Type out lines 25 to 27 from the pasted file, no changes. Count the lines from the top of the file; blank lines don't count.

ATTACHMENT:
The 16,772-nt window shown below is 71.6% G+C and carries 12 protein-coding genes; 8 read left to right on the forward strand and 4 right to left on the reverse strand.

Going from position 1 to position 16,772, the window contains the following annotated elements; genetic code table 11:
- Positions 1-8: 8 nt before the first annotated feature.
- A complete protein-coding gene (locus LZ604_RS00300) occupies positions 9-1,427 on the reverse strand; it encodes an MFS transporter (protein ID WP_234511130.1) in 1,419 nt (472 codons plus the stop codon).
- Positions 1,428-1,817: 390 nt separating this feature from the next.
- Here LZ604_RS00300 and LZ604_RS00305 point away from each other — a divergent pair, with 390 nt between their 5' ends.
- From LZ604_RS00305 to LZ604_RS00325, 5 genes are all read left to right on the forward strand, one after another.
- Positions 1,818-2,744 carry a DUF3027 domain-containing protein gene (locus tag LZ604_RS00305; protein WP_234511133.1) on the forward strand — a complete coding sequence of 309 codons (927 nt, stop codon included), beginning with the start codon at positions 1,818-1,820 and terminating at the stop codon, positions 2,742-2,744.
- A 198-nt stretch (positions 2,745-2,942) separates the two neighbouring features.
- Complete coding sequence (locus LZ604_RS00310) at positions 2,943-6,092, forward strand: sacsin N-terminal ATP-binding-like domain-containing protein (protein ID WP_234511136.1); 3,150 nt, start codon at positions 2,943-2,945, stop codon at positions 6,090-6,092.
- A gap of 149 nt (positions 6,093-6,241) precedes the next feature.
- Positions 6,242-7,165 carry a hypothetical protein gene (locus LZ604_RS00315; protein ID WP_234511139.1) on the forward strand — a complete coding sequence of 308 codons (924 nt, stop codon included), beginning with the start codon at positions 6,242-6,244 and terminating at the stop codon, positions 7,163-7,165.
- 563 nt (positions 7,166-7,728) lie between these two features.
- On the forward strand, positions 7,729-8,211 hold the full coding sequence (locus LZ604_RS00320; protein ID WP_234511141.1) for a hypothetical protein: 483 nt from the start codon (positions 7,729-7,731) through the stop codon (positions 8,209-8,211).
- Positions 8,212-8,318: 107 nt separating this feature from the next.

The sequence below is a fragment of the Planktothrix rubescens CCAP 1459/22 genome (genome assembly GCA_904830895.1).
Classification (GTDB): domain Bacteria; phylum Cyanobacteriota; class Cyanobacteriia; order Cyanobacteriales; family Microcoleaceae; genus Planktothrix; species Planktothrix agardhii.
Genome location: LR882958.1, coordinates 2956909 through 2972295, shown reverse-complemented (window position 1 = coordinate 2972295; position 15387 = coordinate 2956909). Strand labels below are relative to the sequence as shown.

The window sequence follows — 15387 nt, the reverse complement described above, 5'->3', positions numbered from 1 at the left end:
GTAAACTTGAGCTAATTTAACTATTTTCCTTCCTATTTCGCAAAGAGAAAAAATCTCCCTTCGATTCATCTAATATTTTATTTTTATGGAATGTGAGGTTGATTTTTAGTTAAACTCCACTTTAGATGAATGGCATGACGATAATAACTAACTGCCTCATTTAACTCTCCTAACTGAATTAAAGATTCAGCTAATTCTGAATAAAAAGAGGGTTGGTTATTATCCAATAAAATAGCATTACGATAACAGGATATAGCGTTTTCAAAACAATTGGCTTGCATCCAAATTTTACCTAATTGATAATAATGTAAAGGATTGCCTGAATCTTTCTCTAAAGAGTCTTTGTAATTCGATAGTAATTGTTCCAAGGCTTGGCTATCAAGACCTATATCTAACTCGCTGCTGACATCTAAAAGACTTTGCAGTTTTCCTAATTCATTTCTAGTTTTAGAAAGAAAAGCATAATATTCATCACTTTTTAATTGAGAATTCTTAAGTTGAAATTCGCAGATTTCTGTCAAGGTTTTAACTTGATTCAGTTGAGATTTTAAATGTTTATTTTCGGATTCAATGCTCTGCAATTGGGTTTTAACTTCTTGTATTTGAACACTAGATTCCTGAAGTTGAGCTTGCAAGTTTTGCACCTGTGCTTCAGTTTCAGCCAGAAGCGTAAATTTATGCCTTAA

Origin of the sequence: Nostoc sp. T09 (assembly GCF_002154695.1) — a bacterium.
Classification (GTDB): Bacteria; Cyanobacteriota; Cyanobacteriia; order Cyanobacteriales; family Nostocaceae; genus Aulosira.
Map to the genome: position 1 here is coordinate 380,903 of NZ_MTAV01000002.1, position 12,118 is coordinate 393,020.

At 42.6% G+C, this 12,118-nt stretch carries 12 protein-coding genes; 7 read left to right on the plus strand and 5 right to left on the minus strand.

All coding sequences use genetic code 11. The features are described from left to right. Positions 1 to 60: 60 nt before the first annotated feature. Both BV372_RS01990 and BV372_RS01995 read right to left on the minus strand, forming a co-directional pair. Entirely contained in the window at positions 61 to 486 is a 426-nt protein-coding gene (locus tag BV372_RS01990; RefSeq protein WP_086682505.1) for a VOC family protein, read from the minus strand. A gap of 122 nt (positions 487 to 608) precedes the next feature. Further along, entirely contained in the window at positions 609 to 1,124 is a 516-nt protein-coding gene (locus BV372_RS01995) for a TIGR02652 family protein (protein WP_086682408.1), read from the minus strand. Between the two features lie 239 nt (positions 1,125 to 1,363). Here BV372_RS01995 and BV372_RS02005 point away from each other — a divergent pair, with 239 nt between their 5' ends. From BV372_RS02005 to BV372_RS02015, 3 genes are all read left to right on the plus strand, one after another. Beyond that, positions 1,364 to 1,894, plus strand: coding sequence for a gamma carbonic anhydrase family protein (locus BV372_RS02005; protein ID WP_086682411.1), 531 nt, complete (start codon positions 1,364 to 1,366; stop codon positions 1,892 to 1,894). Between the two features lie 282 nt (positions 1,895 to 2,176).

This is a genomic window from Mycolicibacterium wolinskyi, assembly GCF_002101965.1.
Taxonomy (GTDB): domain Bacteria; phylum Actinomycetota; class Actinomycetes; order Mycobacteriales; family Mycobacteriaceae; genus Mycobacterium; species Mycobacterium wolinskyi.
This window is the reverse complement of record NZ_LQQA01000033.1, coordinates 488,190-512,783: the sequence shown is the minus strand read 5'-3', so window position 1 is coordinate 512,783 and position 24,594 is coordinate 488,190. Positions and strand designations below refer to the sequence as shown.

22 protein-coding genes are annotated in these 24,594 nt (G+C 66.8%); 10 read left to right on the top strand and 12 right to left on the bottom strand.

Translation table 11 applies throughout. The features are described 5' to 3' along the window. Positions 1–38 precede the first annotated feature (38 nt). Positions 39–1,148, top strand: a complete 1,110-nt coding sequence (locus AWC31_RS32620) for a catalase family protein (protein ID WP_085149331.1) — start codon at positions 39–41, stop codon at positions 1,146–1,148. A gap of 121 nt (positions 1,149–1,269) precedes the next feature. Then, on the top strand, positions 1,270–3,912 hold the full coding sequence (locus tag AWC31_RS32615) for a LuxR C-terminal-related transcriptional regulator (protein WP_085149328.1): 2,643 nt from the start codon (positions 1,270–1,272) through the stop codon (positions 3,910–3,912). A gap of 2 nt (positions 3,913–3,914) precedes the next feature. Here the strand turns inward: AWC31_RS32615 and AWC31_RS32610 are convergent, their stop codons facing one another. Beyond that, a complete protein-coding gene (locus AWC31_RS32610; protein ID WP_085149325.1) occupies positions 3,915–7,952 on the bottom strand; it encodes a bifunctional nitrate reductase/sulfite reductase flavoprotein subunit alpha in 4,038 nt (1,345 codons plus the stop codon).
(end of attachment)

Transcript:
All coding sequences use genetic code 11. The features are described from left to right. Positions 1 to 60: 60 nt before the first annotated feature. Both BV372_RS01990 and BV372_RS01995 read right to left on the minus strand, forming a co-directional pair. Entirely contained in the window at positions 61 to 486 is a 426-nt protein-coding gene (locus tag BV372_RS01990; RefSeq protein WP_086682505.1) for a VOC family protein, read from the minus strand. A gap of 122 nt (positions 487 to 608) precedes the next feature. Further along, entirely contained in the window at positions 609 to 1,124 is a 516-nt protein-coding gene (locus BV372_RS01995) for a TIGR02652 family protein (protein WP_086682408.1), read from the minus strand. Between the two features lie 239 nt (positions 1,125 to 1,363). Here BV372_RS01995 and BV372_RS02005 point away from each other — a divergent pair, with 239 nt between their 5' ends. From BV372_RS02005 to BV372_RS02015, 3 genes are all read left to right on the plus strand, one after another. Beyond that, positions 1,364 to 1,894, plus strand: coding sequence for a gamma carbonic anhydrase family protein (locus BV372_RS02005; protein ID WP_086682411.1), 531 nt, complete (start codon positions 1,364 to 1,366; stop codon positions 1,892 to 1,894). Between the two features lie 282 nt (positions 1,895 to 2,176).

This is a genomic window from Mycolicibacterium wolinskyi, assembly GCF_002101965.1.
Taxonomy (GTDB): domain Bacteria; phylum Actinomycetota; class Actinomycetes; order Mycobacteriales; family Mycobacteriaceae; genus Mycobacterium; species Mycobacterium wolinskyi.